Women hunters are the fastest growing segment in the outdoors and shooting sports. Are you ready to join the journey? We want you to believe in yourself and have the confidence to go outdoors. Confidence is gained through action. At Sisterhood Outdoors we answer a lot of questions every day. Many are from first time hunters or women just thinking about trying hunting for the first time. As a mentor that makes me think hard about my own journey. Confidence is something that is built over time. The more you practice the more confident you will be. This is true in every sport or endeavor to learn in life. The journey from new hunter to experienced hunter never ends. Sharing our experience with others can help set proper expectations, help new women hunters not feel alone on the journey, and maybe impart some past wisdom from our own mistakes.
I was first a new shooter then I became a new hunter. So, I’ll start with the shooting part cause its full of humor. My sweet husband, my outdoor mentor, purchased me an off the shelf beginner rifle. It was a complete package with a scope, rifle sling, rifle case and box of ammunition. He chose a 30-06 rifle for my first deer hunt. I was so excited to head to the range and learn to shoot, I told all my friends and family our plans. The biggest piece of advice I received was don’t put your head to close to the scope, it will bite you. That was enough to start the nerves early!
At the range I got all set up, heart pounding, slightly shaky, nervous that people were watching me, the target in front of me at 50 yards, and bang! I pulled the trigger and nearly knocked myself out. I was way to close and didn’t understand the field of view in the scope part of the instruction. I ended up with a nice goose egg, and thankfully no blood. But hey, the new hunters that experience that first, get it out of the way and hopefully never let it happen again. See ladies, you are not alone!
My confidence improved the more rounds I shot. I specifically thrived on seeing the target hit or hearing the report on steel as I practiced at the range more and more. My advice for building confidence with shooting is to keep going to the range. The more you shoot the more confident you will become. Taking a friend to the range also helps ease nerves. And don’t be afraid to go to a shooting class.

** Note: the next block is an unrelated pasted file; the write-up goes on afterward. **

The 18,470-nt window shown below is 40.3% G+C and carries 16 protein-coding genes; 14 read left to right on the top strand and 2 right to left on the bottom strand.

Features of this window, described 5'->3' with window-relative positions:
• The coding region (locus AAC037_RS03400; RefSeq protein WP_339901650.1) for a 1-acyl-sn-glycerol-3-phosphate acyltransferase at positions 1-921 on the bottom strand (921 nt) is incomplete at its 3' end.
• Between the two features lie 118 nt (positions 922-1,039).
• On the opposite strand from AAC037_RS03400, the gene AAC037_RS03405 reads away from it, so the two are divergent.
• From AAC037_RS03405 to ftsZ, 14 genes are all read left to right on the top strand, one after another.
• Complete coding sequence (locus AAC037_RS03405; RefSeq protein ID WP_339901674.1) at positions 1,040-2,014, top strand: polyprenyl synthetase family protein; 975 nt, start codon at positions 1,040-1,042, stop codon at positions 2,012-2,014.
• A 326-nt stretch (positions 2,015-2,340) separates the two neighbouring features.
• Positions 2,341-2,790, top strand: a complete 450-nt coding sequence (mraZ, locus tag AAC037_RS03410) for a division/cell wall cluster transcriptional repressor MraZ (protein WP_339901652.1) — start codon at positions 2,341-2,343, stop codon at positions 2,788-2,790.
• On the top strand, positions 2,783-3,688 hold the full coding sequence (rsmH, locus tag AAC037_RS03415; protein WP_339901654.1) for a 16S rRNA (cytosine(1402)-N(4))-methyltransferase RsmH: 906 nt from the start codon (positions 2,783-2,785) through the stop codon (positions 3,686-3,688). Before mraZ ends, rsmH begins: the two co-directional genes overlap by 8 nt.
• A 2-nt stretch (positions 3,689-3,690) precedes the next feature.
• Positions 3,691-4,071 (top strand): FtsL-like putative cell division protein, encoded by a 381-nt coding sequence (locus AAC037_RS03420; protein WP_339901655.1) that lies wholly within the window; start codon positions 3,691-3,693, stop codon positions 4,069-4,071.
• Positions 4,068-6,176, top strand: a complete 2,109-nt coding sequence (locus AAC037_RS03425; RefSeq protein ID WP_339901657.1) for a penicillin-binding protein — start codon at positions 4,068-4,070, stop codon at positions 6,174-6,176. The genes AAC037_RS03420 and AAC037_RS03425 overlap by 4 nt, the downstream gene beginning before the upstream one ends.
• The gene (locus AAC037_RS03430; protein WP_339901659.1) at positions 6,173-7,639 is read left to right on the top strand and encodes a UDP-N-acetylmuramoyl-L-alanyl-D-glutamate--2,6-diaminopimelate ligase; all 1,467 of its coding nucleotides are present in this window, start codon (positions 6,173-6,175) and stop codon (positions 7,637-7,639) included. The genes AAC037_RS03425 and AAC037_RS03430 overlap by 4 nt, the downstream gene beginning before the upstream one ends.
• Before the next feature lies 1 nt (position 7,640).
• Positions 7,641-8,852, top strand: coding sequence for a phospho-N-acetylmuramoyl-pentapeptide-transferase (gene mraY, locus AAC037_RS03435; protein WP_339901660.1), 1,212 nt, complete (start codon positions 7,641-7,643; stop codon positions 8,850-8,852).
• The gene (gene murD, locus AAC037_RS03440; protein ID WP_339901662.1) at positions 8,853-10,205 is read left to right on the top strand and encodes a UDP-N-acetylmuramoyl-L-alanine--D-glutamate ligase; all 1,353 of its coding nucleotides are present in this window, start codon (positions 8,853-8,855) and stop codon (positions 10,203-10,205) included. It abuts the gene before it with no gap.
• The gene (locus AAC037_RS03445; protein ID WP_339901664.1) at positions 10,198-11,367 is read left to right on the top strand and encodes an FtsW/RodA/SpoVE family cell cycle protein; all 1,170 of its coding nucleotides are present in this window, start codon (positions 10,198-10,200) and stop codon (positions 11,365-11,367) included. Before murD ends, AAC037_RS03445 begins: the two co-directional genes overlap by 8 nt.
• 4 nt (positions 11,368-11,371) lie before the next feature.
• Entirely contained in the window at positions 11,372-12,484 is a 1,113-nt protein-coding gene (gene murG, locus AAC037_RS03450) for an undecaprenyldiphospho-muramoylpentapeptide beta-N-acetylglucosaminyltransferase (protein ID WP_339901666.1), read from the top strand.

Another fear I often get asked about is being scared walking in the woods alone. This particular issue is also related to where you are hunting. Hunting private land with little or no trespasser traffic can help with feelings of insecurity. Hunting public land or heavily trespassed land makes me nervous. This is when I choose to take a side arm with me in the woods for protection. I also always make sure I have a good headlamp if it is dark. I prefer the red or green lights for walking into hunting stands. I have had several encounters with others while hunting, some good and some not so good. But I stood my ground, called a game warden, or distanced myself without incident as needed. A good idea is to always know where you are going and please tell someone where you will be and a time you will be home. A great way to have a safety plan in place.
When I first started hunting on my own, I walked fast and took large steps working my way to my stands. I could feel my heavy breathing and heart pounding in my head. The word terrified comes to mind. And just like shooting and practicing at the range, the more I walked to the stands alone the more confident I become. As a mentor it is important to discuss these fears and learn what makes a new hunter feel fear. I try and remember that F.E.A.R is really just False Events Appearing Real.
Walking to a stand in the dark can be difficult for anyone who has never spent any time in the woods. And it can especially hard if you are in unfamiliar territory and walking to an unknown hunting stand. I tell any new hunters, the same thing that is in the woods during the day is still there at night. The only catch is the nocturnal animals and the noises they make. An armadillo or racoon scratching around the ground under you can be very frightening. My first night hog hunt I heard beaver slapping tails into a pond behind me. I had no idea they could be that loud, I was on high alert. Now I cherish those noises and wish I could spend more time hunting.
It is ok to feel a healthy amount of fear. A little fear creates a high level of situational awareness, which is never a bad thing. Just don’t let fear take over. The more you go hunting the more confident you will be. And remember as a new hunter, ask questions. You have an entire Sisterhood here to help you on your journey. It’s ok to talk about being scared. Talking about it will help you overcome fear and gain confidence. It is ok to talk about missing a shot. We all miss a shot sometimes. We just keep going and building skills and confidence along the way.
The next time you feel scared to take the shot or scared to walk in the woods, remember we are here for you. You can do this if you just take the leap of faith and start the journey. I always remember where I came from. I can think back to my beginning journey into the outdoors, and I feel my heart pounding. What makes me keep going and learning are the rewards. Not just the successes but the rewards of overcoming mistakes, overcoming misses and just completing a task I set out to do. It takes some courage to step of your comfort zone. Courage is much easier in a group than alone. That’s what makes Sisterhood Outdoors so special. We can all experience the outdoors together. We can encourage one another and help the next one at the beginning of their journey.
Ask me how many times I have missed? I lost count but I keep going and you can too.
Have the courage to take the first steps, confidence will follow. One shot at a time, one hunt at a time.